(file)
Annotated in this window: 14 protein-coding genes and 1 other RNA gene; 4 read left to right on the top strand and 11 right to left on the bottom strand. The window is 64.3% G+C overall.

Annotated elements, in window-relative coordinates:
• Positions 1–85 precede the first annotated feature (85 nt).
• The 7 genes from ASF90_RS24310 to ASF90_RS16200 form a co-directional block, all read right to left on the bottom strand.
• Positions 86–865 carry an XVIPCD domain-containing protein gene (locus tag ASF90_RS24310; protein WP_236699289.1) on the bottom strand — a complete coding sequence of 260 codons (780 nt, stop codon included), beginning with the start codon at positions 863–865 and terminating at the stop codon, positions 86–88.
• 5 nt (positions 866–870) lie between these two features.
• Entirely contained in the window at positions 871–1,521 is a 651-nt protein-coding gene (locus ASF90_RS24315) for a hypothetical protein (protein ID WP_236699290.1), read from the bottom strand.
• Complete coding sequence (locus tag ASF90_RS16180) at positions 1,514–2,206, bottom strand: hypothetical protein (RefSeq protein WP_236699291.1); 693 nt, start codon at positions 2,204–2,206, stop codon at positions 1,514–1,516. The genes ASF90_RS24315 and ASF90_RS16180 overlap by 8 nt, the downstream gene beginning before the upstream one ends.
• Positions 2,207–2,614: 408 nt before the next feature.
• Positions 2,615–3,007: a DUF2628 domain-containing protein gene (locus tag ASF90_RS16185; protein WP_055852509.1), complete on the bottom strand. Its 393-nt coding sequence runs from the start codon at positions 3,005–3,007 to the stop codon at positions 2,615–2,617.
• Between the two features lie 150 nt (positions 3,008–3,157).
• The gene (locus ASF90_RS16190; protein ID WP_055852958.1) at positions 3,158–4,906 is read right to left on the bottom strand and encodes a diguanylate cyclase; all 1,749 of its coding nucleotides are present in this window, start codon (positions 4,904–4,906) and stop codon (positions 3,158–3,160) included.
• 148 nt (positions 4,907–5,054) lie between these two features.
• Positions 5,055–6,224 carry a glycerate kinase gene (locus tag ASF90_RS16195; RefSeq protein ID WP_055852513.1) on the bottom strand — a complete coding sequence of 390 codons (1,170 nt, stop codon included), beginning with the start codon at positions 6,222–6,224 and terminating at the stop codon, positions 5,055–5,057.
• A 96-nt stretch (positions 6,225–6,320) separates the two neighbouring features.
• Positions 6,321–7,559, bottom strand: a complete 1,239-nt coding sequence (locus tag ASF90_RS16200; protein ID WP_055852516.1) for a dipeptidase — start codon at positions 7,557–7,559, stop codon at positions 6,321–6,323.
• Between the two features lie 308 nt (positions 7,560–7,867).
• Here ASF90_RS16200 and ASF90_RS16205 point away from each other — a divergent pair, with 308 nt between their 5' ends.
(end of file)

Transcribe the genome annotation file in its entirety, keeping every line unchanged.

Annotated in this window: 14 protein-coding genes and 1 other RNA gene; 4 read left to right on the top strand and 11 right to left on the bottom strand. The window is 64.3% G+C overall.

Annotated elements, in window-relative coordinates:
• Positions 1–85 precede the first annotated feature (85 nt).
• The 7 genes from ASF90_RS24310 to ASF90_RS16200 form a co-directional block, all read right to left on the bottom strand.
• Positions 86–865 carry an XVIPCD domain-containing protein gene (locus tag ASF90_RS24310; protein WP_236699289.1) on the bottom strand — a complete coding sequence of 260 codons (780 nt, stop codon included), beginning with the start codon at positions 863–865 and terminating at the stop codon, positions 86–88.
• 5 nt (positions 866–870) lie between these two features.
• Entirely contained in the window at positions 871–1,521 is a 651-nt protein-coding gene (locus ASF90_RS24315) for a hypothetical protein (protein ID WP_236699290.1), read from the bottom strand.
• Complete coding sequence (locus tag ASF90_RS16180) at positions 1,514–2,206, bottom strand: hypothetical protein (RefSeq protein WP_236699291.1); 693 nt, start codon at positions 2,204–2,206, stop codon at positions 1,514–1,516. The genes ASF90_RS24315 and ASF90_RS16180 overlap by 8 nt, the downstream gene beginning before the upstream one ends.
• Positions 2,207–2,614: 408 nt before the next feature.
• Positions 2,615–3,007: a DUF2628 domain-containing protein gene (locus tag ASF90_RS16185; protein WP_055852509.1), complete on the bottom strand. Its 393-nt coding sequence runs from the start codon at positions 3,005–3,007 to the stop codon at positions 2,615–2,617.
• Between the two features lie 150 nt (positions 3,008–3,157).
• The gene (locus ASF90_RS16190; protein ID WP_055852958.1) at positions 3,158–4,906 is read right to left on the bottom strand and encodes a diguanylate cyclase; all 1,749 of its coding nucleotides are present in this window, start codon (positions 4,904–4,906) and stop codon (positions 3,158–3,160) included.
• 148 nt (positions 4,907–5,054) lie between these two features.
• Positions 5,055–6,224 carry a glycerate kinase gene (locus tag ASF90_RS16195; RefSeq protein ID WP_055852513.1) on the bottom strand — a complete coding sequence of 390 codons (1,170 nt, stop codon included), beginning with the start codon at positions 6,222–6,224 and terminating at the stop codon, positions 5,055–5,057.
• A 96-nt stretch (positions 6,225–6,320) separates the two neighbouring features.
• Positions 6,321–7,559, bottom strand: a complete 1,239-nt coding sequence (locus tag ASF90_RS16200; protein ID WP_055852516.1) for a dipeptidase — start codon at positions 7,557–7,559, stop codon at positions 6,321–6,323.
• Between the two features lie 308 nt (positions 7,560–7,867).
• Here ASF90_RS16200 and ASF90_RS16205 point away from each other — a divergent pair, with 308 nt between their 5' ends.